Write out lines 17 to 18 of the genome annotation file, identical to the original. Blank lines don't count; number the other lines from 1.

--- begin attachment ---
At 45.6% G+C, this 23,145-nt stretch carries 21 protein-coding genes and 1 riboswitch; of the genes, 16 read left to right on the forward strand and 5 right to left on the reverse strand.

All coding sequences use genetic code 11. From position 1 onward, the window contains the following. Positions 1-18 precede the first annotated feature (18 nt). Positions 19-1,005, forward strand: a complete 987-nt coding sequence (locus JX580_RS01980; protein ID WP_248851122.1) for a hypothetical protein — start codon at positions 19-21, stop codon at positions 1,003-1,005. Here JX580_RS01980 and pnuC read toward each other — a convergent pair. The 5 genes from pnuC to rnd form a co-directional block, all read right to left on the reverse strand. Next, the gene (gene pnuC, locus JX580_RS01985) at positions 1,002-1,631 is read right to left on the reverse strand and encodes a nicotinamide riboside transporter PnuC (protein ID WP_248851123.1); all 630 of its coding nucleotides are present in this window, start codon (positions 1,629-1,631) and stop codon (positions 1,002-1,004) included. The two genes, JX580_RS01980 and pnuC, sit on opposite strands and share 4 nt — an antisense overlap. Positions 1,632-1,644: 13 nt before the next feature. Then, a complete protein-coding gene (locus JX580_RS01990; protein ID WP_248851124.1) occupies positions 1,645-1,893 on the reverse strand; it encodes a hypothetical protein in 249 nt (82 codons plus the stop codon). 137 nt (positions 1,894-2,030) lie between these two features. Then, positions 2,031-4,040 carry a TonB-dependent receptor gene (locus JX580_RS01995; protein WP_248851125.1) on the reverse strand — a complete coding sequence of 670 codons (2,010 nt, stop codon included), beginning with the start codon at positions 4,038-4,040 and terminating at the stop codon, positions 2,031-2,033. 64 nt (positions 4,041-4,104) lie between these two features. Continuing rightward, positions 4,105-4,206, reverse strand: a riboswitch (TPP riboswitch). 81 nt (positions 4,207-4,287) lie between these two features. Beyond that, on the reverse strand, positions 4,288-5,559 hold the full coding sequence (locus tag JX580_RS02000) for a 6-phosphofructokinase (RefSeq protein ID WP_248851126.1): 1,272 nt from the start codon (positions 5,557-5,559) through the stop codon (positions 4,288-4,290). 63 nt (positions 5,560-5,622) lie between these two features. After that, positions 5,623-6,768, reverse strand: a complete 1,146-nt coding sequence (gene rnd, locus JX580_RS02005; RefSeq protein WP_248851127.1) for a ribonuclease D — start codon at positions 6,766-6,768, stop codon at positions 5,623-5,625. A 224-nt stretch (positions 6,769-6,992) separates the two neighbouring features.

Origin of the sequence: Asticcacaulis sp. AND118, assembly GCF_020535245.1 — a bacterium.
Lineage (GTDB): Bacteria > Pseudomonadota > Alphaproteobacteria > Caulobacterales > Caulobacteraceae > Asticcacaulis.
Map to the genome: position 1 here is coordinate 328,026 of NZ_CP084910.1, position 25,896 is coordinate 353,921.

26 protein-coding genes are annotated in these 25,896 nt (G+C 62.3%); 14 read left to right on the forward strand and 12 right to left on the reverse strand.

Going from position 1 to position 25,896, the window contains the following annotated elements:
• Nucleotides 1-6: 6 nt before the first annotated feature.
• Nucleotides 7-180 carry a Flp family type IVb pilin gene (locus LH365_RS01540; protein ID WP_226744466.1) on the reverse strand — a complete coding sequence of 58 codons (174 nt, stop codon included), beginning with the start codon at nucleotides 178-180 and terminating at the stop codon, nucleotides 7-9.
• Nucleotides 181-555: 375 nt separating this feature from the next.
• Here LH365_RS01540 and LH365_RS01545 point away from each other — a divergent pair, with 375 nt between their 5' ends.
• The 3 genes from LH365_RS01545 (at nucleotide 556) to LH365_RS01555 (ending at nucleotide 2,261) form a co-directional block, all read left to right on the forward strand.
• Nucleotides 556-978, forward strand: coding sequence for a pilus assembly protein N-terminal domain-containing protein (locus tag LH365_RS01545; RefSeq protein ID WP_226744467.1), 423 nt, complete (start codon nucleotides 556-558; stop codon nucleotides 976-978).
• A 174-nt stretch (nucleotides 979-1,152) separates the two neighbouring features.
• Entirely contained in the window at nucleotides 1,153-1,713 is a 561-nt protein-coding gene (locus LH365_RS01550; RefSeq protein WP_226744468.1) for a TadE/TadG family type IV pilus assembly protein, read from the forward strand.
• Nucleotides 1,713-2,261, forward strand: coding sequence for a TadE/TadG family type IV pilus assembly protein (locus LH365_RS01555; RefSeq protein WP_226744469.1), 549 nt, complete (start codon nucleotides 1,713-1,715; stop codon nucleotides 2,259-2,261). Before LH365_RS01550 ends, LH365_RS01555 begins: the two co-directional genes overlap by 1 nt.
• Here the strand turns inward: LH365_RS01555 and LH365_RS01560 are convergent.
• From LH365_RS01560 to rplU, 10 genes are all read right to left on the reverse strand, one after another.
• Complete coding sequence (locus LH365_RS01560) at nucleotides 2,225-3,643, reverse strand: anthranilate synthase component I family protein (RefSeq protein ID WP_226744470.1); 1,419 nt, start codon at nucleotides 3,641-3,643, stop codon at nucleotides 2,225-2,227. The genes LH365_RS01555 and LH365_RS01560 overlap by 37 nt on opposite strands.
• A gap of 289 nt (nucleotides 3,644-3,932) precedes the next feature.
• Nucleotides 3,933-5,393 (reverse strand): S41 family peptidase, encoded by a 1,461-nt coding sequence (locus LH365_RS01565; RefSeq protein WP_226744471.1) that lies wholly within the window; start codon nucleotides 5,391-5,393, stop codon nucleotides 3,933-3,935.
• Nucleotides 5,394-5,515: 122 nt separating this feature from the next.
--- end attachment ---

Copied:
• Here the strand turns inward: LH365_RS01555 and LH365_RS01560 are convergent.
• From LH365_RS01560 to rplU, 10 genes are all read right to left on the reverse strand, one after another.